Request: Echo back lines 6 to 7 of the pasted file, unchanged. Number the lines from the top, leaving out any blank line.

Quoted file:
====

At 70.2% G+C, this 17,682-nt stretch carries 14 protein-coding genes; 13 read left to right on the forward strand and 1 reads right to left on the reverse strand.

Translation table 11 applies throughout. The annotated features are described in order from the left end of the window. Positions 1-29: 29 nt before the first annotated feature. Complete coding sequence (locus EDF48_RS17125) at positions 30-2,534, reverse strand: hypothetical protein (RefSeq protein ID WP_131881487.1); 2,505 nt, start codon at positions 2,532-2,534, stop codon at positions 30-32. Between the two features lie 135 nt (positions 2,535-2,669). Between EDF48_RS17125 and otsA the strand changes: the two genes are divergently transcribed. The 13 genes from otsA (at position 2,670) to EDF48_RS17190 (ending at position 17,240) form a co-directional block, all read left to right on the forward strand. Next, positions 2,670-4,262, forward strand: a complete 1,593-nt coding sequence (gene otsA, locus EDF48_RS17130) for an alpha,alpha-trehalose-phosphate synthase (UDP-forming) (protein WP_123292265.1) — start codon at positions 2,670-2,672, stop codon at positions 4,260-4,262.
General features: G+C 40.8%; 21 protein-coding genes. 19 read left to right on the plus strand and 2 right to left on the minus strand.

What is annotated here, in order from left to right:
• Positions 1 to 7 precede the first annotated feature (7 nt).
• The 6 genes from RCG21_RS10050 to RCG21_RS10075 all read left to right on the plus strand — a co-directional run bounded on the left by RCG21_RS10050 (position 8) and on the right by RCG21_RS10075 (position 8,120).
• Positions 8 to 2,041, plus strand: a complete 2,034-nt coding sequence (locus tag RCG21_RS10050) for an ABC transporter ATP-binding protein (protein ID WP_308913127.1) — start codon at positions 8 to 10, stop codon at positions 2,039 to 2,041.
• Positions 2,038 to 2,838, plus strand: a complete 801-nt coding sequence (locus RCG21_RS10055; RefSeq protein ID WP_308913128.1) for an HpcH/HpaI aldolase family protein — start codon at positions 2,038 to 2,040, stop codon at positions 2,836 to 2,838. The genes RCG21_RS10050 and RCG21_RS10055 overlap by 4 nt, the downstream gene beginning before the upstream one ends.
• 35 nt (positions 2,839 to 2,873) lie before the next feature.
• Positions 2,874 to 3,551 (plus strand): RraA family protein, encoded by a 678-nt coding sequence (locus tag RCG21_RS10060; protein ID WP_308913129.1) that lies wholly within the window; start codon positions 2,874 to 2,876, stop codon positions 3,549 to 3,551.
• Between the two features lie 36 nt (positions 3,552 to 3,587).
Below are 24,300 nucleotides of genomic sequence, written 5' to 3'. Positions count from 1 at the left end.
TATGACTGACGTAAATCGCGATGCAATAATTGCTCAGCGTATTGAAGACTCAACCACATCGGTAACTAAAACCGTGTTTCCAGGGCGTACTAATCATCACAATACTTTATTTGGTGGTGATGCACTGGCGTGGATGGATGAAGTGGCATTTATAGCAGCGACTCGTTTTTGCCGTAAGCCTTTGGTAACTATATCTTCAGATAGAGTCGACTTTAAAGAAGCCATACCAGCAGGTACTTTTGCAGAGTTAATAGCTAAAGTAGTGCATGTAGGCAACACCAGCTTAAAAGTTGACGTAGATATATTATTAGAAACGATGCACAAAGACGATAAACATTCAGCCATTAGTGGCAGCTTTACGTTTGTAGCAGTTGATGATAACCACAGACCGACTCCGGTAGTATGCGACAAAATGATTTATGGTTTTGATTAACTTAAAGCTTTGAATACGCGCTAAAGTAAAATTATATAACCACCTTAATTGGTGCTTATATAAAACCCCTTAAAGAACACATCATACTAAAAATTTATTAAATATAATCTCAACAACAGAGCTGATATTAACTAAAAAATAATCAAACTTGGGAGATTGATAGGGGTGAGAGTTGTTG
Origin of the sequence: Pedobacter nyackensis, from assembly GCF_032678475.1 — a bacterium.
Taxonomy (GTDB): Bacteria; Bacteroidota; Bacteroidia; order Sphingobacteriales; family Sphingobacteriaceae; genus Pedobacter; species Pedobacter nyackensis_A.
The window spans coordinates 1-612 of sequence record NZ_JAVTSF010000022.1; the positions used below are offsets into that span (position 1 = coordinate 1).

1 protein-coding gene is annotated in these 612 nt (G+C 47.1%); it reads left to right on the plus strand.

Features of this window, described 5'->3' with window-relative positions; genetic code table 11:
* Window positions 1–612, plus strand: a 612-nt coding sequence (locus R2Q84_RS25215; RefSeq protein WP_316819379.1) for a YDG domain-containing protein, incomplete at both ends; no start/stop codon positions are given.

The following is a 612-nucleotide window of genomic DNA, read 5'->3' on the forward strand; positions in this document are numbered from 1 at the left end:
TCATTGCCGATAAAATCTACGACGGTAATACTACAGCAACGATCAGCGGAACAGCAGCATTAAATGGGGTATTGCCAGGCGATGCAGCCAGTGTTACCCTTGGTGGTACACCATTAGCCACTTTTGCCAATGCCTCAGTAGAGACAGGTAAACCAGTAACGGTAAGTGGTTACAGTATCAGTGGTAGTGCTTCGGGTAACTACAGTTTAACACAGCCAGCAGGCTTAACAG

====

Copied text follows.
• The 6 genes from RCG21_RS10050 to RCG21_RS10075 all read left to right on the plus strand — a co-directional run bounded on the left by RCG21_RS10050 (position 8) and on the right by RCG21_RS10075 (position 8,120).
• Positions 8 to 2,041, plus strand: a complete 2,034-nt coding sequence (locus tag RCG21_RS10050) for an ABC transporter ATP-binding protein (protein ID WP_308913127.1) — start codon at positions 8 to 10, stop codon at positions 2,039 to 2,041.